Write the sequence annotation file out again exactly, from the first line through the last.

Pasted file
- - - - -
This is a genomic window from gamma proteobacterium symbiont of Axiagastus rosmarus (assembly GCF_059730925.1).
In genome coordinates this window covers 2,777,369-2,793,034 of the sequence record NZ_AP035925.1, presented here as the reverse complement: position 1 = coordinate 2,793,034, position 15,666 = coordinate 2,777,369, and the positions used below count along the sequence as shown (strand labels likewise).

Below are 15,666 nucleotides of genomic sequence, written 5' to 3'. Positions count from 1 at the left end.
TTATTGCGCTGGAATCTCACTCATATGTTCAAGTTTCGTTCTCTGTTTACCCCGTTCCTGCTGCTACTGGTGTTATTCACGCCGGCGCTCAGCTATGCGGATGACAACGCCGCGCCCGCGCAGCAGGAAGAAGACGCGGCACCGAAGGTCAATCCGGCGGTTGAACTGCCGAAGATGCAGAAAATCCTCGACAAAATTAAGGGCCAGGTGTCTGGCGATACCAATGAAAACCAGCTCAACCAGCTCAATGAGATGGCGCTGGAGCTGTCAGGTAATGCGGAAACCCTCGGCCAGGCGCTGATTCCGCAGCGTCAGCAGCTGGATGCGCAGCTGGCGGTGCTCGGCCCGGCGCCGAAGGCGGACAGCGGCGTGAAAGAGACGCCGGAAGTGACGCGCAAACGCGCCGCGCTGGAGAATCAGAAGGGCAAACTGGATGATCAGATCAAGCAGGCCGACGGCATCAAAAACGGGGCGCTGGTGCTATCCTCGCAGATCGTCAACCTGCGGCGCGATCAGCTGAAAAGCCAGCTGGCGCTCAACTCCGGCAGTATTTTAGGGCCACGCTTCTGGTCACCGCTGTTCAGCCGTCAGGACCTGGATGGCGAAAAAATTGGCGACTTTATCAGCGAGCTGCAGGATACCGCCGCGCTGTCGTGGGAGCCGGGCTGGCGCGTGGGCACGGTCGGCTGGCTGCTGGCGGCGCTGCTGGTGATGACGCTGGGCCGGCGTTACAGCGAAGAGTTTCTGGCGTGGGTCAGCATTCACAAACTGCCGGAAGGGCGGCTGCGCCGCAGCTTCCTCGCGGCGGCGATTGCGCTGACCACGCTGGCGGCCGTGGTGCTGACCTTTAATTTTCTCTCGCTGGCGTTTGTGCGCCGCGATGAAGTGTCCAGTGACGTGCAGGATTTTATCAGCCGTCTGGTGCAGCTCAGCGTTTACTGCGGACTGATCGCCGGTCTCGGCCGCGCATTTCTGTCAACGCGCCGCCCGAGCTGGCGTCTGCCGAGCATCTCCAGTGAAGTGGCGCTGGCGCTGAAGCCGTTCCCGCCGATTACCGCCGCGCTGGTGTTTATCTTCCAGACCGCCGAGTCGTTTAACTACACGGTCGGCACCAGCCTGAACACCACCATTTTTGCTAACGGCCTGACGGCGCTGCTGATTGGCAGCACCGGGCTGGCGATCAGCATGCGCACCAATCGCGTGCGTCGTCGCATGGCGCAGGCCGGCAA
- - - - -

This is a genomic window from gamma proteobacterium symbiont of Axiagastus rosmarus (assembly GCF_059730925.1).
In genome coordinates this window covers 2,777,369-2,793,034 of the sequence record NZ_AP035925.1, presented here as the reverse complement: position 1 = coordinate 2,793,034, position 15,666 = coordinate 2,777,369, and the positions used below count along the sequence as shown (strand labels likewise).

Below are 15,666 nucleotides of genomic sequence, written 5' to 3'. Positions count from 1 at the left end.
TTATTGCGCTGGAATCTCACTCATATGTTCAAGTTTCGTTCTCTGTTTACCCCGTTCCTGCTGCTACTGGTGTTATTCACGCCGGCGCTCAGCTATGCGGATGACAACGCCGCGCCCGCGCAGCAGGAAGAAGACGCGGCACCGAAGGTCAATCCGGCGGTTGAACTGCCGAAGATGCAGAAAATCCTCGACAAAATTAAGGGCCAGGTGTCTGGCGATACCAATGAAAACCAGCTCAACCAGCTCAATGAGATGGCGCTGGAGCTGTCAGGTAATGCGGAAACCCTCGGCCAGGCGCTGATTCCGCAGCGTCAGCAGCTGGATGCGCAGCTGGCGGTGCTCGGCCCGGCGCCGAAGGCGGACAGCGGCGTGAAAGAGACGCCGGAAGTGACGCGCAAACGCGCCGCGCTGGAGAATCAGAAGGGCAAACTGGATGATCAGATCAAGCAGGCCGACGGCATCAAAAACGGGGCGCTGGTGCTATCCTCGCAGATCGTCAACCTGCGGCGCGATCAGCTGAAAAGCCAGCTGGCGCTCAACTCCGGCAGTATTTTAGGGCCACGCTTCTGGTCACCGCTGTTCAGCCGTCAGGACCTGGATGGCGAAAAAATTGGCGACTTTATCAGCGAGCTGCAGGATACCGCCGCGCTGTCGTGGGAGCCGGGCTGGCGCGTGGGCACGGTCGGCTGGCTGCTGGCGGCGCTGCTGGTGATGACGCTGGGCCGGCGTTACAGCGAAGAGTTTCTGGCGTGGGTCAGCATTCACAAACTGCCGGAAGGGCGGCTGCGCCGCAGCTTCCTCGCGGCGGCGATTGCGCTGACCACGCTGGCGGCCGTGGTGCTGACCTTTAATTTTCTCTCGCTGGCGTTTGTGCGCCGCGATGAAGTGTCCAGTGACGTGCAGGATTTTATCAGCCGTCTGGTGCAGCTCAGCGTTTACTGCGGACTGATCGCCGGTCTCGGCCGCGCATTTCTGTCAACGCGCCGCCCGAGCTGGCGTCTGCCGAGCATCTCCAGTGAAGTGGCGCTGGCGCTGAAGCCGTTCCCGCCGATTACCGCCGCGCTGGTGTTTATCTTCCAGACCGCCGAGTCGTTTAACTACACGGTCGGCACCAGCCTGAACACCACCATTTTTGCTAACGGCCTGACGGCGCTGCTGATTGGCAGCACCGGGCTGGCGATCAGCATGCGCACCAATCGCGTGCGTCGTCGCATGGCGCAGGCCGGCAA